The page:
Tom, the US1 nickname was "lead mine". carl alberg drew her while at alden. well over 50% of her weight was in the lead keel. with only a 7' beam and 38 ft long. the transom was very small. the cockpit was not self bailing as the floor was below the water line. the cockpit seats were maybe a few inches above the the waterline. sitting so low is a different sense while sailing. below there were 2 berths and an open head between them forward aft of the mast. forward of the mast there were only a few floor boards with just ribs and the hull planking. she had a battery to run the running lights if needed. fin keel with huge rudder attached to it. tillar steering. big manual centrifugal pump that was used on most windy day sails as slop would come aboard in the cockpit. the discharge from the pump was on deck on the starboard side. no aux engine but an offset well allowed for an outboard. a 7 1/2hp evinrude long shaft. you would then yanked the outboard out and it had a rack under the seat and there was a heavy plug that went in the well to make the hull flush. at that time at our club on western lake erie we had a fleet of 24 ish dragons that were very active. they all sailled in and out of the harbor so we mostly did too. electrics, no radio, no depth sounder, no pumps, nada. the speedo was mechanical. i was ten when dad bought her, the vessel was 13 years old. built in quincy mass, 29 day racers with two fleets. one in boston and the other in racine wis. our was bought in Ephraim wis. from an arkansas cotton farmer that summered up north. i assume he got it out of racine. wood boats last ten years then the rebuilding starts. not all at once, but up on fresh water the menace is dry rot. with lots of work, dad kept he her fine shape. i was his runner when she was on the hard. he would be on the boat working while i sat on the cradle waiting to get this or that from his car or the marina store saving him the up and down the ladder thing that is so time consuming. i loved all things boating and i adored my father. it was a win/win. i am one of six kids. i sailed more than the other 5 combined i think. tom, i must have been like your one dog that you photo so much. dad knew wood boats. we did all our own work. she got pulled just days before the freeze up and went in just after the thaw. never letting her dry out too much. dad was always worried about those long over hangs hogging and always had A frames supporting the ends on the hard. the vessel in your picture has a wisp of a hog to her sheer. oh i know the lines so well. but for the '25' she looks great for her age.
they had a very tall rig. sliding back stays. cotton sails. spinnaker. reacher, very light cloth, that the clew went aft of the boom if trimmed in tight. ( a light air reacher) hollow sitka mast and boom. no reef points. FAST, in the 13 seasons we had her i was never passed by another boat on western lake erie. because i always helped, i was groomed to drive her and by the age of 14 i was allowed to take her out alone with my buds. a friend across the street was 16 and could drive. we pretty much lived at the club during those summers. i knew all the sailors that were actively sailing as well. the dragons raced wed, sat, sunday and the top crews practiced tue. i was out there too. snot nosed kid, and i was faster, hey hey hey .....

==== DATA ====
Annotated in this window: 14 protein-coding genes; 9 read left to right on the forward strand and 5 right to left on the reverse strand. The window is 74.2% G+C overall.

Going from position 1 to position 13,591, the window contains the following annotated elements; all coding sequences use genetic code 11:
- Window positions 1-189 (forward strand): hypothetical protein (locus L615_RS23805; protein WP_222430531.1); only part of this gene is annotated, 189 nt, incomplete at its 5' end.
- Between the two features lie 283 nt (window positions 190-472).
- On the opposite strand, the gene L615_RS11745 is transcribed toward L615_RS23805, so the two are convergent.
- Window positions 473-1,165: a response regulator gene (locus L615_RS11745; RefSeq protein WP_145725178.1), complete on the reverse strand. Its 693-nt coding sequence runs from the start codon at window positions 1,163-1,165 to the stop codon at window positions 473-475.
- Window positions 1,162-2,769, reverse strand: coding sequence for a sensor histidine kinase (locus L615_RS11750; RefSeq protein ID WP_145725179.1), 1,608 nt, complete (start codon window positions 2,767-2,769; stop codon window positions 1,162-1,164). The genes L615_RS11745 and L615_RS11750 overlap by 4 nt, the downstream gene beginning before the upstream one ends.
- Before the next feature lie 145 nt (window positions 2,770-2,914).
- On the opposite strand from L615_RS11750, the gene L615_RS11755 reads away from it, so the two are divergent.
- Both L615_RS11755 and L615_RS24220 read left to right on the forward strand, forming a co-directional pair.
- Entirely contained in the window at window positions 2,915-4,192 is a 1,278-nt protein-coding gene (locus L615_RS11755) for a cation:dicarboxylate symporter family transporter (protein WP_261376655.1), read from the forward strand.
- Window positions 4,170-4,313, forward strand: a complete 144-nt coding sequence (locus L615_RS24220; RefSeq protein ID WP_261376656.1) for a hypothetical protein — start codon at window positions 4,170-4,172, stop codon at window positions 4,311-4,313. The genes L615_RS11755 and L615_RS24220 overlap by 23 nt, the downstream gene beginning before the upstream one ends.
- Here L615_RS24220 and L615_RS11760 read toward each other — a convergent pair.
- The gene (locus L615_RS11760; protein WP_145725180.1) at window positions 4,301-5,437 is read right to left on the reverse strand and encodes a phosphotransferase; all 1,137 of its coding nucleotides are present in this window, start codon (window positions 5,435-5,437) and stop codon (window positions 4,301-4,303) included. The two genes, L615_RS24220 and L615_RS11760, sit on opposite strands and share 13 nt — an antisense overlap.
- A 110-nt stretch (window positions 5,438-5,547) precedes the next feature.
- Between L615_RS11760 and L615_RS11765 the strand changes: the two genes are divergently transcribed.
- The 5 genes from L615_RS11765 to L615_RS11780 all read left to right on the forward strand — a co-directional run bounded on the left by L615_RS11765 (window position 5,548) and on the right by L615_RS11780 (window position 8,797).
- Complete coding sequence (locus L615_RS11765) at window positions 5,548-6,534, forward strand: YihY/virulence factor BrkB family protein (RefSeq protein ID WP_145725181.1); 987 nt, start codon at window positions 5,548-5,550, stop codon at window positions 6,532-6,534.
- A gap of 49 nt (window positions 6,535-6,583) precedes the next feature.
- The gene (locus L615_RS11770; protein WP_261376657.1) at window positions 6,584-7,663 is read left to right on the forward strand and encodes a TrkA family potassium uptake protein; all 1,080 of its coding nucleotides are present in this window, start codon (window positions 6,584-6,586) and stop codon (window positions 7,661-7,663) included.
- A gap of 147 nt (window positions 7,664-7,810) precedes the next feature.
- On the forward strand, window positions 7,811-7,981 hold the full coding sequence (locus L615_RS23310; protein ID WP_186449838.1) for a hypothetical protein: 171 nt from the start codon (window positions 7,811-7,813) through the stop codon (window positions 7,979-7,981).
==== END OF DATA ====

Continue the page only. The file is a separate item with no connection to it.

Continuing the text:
western lake erie is all shallow. 15/18 feet where i sailed. short choppy waves were common with the north easterlies. the prevailing winds are mostly westerly and so we had off shore winds more often then not. that boat was WET. she went through waves not over them. saw blue water over the bow many times but it always would break up and spill over from the coaming around the mast hole and the tiny deck house in front of the cockpit. waves would slurp into the cockpit on a windy day. the aft deck would have the stern wave on it when flying along on a heel on a breezy day. young and stupid, we always pushed that boat as hard as we could. we loved to sail in a hard blow. woodboats 'work' in a breeze and we work it hard many many times. in hind site, we never broke the boat from pushing it that hard. she took it all.
dad's rules: " i don't care if a meteor hits you, if you hurt my boat, you will never use it again" - "there is so much deep water out there, why would you sail in the shallows" - "if you get into trouble, drive her straight up on the beach and you and the others walk home. it will be easier to salvage there" where i sailed it as all sand beaches. in all my years of sailing sailboats, i have never run aground and have never smacked a dock. dad would have been disappointed in me.
getting to sail that boat as a boy was akin to getting a 1920's indy race car for your driver when your sixteen. it was a hoot. dad bought aeolus when i was 20. he asked me to bring her from Conn. back to western lake erie. i was fully skilled by that time to do such. i thought of aeolus as such a fat cruiser when i first saw her. the seller was starteled when i, a long haired young pup was there to bring her home. but after a day of sailing to show us the workings of the boat he said he felt i would do just fine.
ours was black hull with a light tint of grey deck. very sleek looking.
however, wood boats should never be painted black unless you sail daily as the hull will dry out quicker.
all wood boat leak, you pump every sail. with all bronze fittings and no plywood, leaking doesn't hurt anything, sorta